The youth ki awaaz (voice of the the youth) sounds interesting, but what is it? How will we use it to give street children better clothes to wear and a better education so that they can enter the mainstream? In other words, the main question is: how can we give them a better life?
We all seem to be aware of the lives the street children lead. We see them daily on the streets – picking up scraps from the roadside, at traffic signals begging for money or food and selling balloons, roses, toys, etc. In short, they play a role in our daily lives – though it is generally a cameo.
However, while we do think of them, the truth is that we do not see things from their perspective. Neither do we want to involve them in the mainstream. We only have a sense of sympathy for them no matter what their mindsets are. We always give them a penny, regardless of whether they want it or not. While we do wonder why they can’t lead better lives, the problem is that we think about this only from a sympathetic perspective.
Now, to get back to the main issue: how can we make the lives of street children better? The people who really want to revolutionise and improve the lives of these children need to sit for a while and start thinking from the perspective of the children. In other words, they need to ‘get into’ the lives of the children and see the world from their eyes. Indeed, they should pend a day with the kids, eat with them, ask them how they live, learn the things they do to survive and then analyse and compile the whole assessment onto a diary. Only then will the answer surface.
Most of us know that India is a country of ‘hot bloods’ (that is, very passionate people). These ‘hot bloods’ need to rise for these children and start interacting with them. Now, people will obviously think that, in this busy world, how can we spend 12-13 hours of our lives for them? I’m not saying everyone should do that but the people who want to volunteer should prefer this method.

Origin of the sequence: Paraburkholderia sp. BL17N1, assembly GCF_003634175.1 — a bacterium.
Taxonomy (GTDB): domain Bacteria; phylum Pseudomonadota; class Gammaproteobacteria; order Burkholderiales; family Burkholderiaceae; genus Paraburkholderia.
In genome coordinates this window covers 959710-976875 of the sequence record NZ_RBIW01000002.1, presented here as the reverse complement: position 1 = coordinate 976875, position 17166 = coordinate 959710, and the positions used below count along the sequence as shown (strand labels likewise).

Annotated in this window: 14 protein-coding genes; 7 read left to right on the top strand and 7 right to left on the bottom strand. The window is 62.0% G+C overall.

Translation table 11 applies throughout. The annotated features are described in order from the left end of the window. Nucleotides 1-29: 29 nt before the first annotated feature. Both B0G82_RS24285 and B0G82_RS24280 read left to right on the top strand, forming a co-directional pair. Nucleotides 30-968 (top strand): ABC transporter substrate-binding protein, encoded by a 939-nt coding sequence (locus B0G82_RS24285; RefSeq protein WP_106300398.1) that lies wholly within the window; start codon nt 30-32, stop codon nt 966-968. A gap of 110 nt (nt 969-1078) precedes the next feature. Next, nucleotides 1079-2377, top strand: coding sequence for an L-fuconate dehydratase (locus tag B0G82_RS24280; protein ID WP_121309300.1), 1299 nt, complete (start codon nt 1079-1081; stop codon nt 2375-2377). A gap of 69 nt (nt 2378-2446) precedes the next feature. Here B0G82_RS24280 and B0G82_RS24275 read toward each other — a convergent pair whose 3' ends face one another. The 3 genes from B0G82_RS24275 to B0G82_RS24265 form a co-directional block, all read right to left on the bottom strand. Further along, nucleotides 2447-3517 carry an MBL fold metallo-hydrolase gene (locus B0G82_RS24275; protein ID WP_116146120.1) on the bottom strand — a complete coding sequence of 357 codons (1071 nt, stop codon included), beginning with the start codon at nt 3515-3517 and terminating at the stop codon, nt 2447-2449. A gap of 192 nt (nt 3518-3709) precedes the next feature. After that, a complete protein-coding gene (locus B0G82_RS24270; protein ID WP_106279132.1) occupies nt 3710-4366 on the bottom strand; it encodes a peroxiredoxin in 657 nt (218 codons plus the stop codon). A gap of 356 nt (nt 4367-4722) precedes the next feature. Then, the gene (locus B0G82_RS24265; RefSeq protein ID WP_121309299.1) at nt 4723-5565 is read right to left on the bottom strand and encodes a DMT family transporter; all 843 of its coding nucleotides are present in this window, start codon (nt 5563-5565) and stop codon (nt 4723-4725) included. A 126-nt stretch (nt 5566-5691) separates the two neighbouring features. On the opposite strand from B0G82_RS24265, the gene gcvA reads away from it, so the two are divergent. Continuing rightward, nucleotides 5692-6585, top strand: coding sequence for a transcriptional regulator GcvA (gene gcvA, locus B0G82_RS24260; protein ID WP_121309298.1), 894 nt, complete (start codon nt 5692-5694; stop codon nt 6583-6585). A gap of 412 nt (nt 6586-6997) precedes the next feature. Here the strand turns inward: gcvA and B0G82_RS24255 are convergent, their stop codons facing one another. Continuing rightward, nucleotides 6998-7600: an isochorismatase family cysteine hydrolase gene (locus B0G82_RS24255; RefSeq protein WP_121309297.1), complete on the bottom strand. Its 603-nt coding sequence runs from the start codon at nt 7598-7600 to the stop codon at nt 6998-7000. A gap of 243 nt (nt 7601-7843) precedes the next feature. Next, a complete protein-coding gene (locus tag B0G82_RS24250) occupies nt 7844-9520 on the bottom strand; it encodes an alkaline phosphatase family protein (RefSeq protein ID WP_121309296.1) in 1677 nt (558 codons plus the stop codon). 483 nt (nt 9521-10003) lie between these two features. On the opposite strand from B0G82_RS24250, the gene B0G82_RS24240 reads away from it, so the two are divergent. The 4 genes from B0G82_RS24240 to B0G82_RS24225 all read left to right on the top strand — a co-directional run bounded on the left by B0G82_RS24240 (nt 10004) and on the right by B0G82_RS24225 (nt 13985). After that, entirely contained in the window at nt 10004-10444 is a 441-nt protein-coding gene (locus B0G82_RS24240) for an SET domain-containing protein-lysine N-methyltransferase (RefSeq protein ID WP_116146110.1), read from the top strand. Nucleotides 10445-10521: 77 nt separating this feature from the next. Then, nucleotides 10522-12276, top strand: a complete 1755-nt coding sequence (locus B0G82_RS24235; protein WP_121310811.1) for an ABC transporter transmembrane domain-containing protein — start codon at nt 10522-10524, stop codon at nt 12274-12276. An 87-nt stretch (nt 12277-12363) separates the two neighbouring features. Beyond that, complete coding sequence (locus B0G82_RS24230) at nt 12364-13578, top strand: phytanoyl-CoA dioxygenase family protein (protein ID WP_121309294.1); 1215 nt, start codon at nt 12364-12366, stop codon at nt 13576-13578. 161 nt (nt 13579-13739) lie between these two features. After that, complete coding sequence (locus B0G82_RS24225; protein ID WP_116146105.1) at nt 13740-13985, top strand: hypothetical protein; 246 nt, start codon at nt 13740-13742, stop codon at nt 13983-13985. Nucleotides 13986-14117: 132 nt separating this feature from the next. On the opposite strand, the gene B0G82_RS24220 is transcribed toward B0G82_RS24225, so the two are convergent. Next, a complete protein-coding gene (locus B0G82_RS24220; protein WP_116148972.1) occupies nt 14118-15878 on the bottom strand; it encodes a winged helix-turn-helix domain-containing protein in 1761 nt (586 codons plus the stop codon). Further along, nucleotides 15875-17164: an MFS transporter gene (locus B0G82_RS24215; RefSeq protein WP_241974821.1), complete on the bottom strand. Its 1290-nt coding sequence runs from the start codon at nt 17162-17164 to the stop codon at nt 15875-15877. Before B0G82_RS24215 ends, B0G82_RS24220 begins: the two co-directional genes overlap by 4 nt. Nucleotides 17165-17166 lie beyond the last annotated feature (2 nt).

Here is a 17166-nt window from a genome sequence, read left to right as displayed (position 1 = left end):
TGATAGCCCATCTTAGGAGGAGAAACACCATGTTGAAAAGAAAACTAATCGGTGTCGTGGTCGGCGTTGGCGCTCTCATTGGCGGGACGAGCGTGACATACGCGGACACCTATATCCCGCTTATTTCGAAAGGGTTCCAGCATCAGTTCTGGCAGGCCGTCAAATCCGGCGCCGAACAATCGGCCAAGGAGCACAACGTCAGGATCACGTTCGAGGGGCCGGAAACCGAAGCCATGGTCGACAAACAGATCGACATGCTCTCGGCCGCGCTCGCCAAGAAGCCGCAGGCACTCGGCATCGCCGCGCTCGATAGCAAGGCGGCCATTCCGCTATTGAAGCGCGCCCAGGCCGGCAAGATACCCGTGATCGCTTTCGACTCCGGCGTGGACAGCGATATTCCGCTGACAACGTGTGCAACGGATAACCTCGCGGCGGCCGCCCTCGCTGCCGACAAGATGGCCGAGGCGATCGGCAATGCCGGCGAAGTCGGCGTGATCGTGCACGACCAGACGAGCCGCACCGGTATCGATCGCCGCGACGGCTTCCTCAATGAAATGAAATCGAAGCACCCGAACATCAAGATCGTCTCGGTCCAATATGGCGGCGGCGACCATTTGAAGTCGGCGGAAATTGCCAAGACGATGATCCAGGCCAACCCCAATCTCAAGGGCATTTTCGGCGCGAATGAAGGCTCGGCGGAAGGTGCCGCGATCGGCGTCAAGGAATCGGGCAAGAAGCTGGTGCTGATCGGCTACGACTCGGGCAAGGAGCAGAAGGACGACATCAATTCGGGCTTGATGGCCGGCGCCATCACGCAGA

But for the people who want to rise above this contention, they need to do so in simple ways. After all, many-a-time, adopting simple ways lead to perfect outcomes. For instance, you can always have a word with the children whenever they ask for money. Personally speaking, I ask the children about their lifestyles, what they eat by collecting these pennies, whether they go to school or not, etc. These small things can also give us enough knowledge about their lives – and then we need to do the requisite. We have to raise our voices, share our views, post stories on social platforms – and most of the job is done from our side.
The issue isn’t only limited to ‘our’ work – the government also has a major role in this and they have a duty to allow these people to enter the mainstream. Many of us hope that these children will be truly be a part of our society – but we are also aware of this fact that the government is not putting in their efforts to make it happen. Perhaps, it is because they don’t feel that this is an important subject and their priorities are different. However, it’s high time that we highlight this problem and pressurise the government to put in some efforts to address it.
According to the UNICEF, there were 11 million street children in India in 1994. On the other hand, there’s also the other half of India’s youth who can really help these children. The government should therefore organise some programs or workshops for creating and spreads awareness amongst the youth.
Again, the problem that arises is ‘how’ – how will the government attract the youth for these programs? For this, the government needs to provide perks for the participants, mainly because most of India’s college-going youth are attracted towards internships and the like. However, the basis for such initiatives should be along the lines of ‘voluntary participation’ rather than ‘technical knowledge’.
More importantly, we need to view the roles of these children in our lives as major ones – and not as cameos. So, the next time, whenever a street child asks you for a penny, just give them a helping hand!